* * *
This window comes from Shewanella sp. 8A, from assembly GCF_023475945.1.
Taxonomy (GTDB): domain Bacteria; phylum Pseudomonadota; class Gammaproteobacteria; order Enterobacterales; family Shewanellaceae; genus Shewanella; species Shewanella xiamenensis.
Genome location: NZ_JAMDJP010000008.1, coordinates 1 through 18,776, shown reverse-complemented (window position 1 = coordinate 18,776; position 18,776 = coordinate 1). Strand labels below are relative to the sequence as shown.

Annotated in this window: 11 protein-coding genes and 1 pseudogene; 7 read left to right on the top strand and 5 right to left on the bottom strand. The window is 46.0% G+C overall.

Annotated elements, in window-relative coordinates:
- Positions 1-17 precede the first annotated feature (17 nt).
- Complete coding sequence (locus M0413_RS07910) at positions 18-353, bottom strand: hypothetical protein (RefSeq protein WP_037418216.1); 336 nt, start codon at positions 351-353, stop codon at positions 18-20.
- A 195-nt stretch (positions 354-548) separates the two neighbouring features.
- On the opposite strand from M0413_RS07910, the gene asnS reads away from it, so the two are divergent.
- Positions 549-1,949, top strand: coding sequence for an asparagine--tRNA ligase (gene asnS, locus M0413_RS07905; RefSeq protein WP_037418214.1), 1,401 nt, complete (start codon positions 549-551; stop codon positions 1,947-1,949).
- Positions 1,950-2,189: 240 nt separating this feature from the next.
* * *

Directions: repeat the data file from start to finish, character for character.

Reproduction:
This window comes from Shewanella sp. 8A, from assembly GCF_023475945.1.
Taxonomy (GTDB): domain Bacteria; phylum Pseudomonadota; class Gammaproteobacteria; order Enterobacterales; family Shewanellaceae; genus Shewanella; species Shewanella xiamenensis.
Genome location: NZ_JAMDJP010000008.1, coordinates 1 through 18,776, shown reverse-complemented (window position 1 = coordinate 18,776; position 18,776 = coordinate 1). Strand labels below are relative to the sequence as shown.

Annotated in this window: 11 protein-coding genes and 1 pseudogene; 7 read left to right on the top strand and 5 right to left on the bottom strand. The window is 46.0% G+C overall.

Annotated elements, in window-relative coordinates:
- Positions 1-17 precede the first annotated feature (17 nt).
- Complete coding sequence (locus M0413_RS07910) at positions 18-353, bottom strand: hypothetical protein (RefSeq protein WP_037418216.1); 336 nt, start codon at positions 351-353, stop codon at positions 18-20.
- A 195-nt stretch (positions 354-548) separates the two neighbouring features.
- On the opposite strand from M0413_RS07910, the gene asnS reads away from it, so the two are divergent.
- Positions 549-1,949, top strand: coding sequence for an asparagine--tRNA ligase (gene asnS, locus M0413_RS07905; RefSeq protein WP_037418214.1), 1,401 nt, complete (start codon positions 549-551; stop codon positions 1,947-1,949).
- Positions 1,950-2,189: 240 nt separating this feature from the next.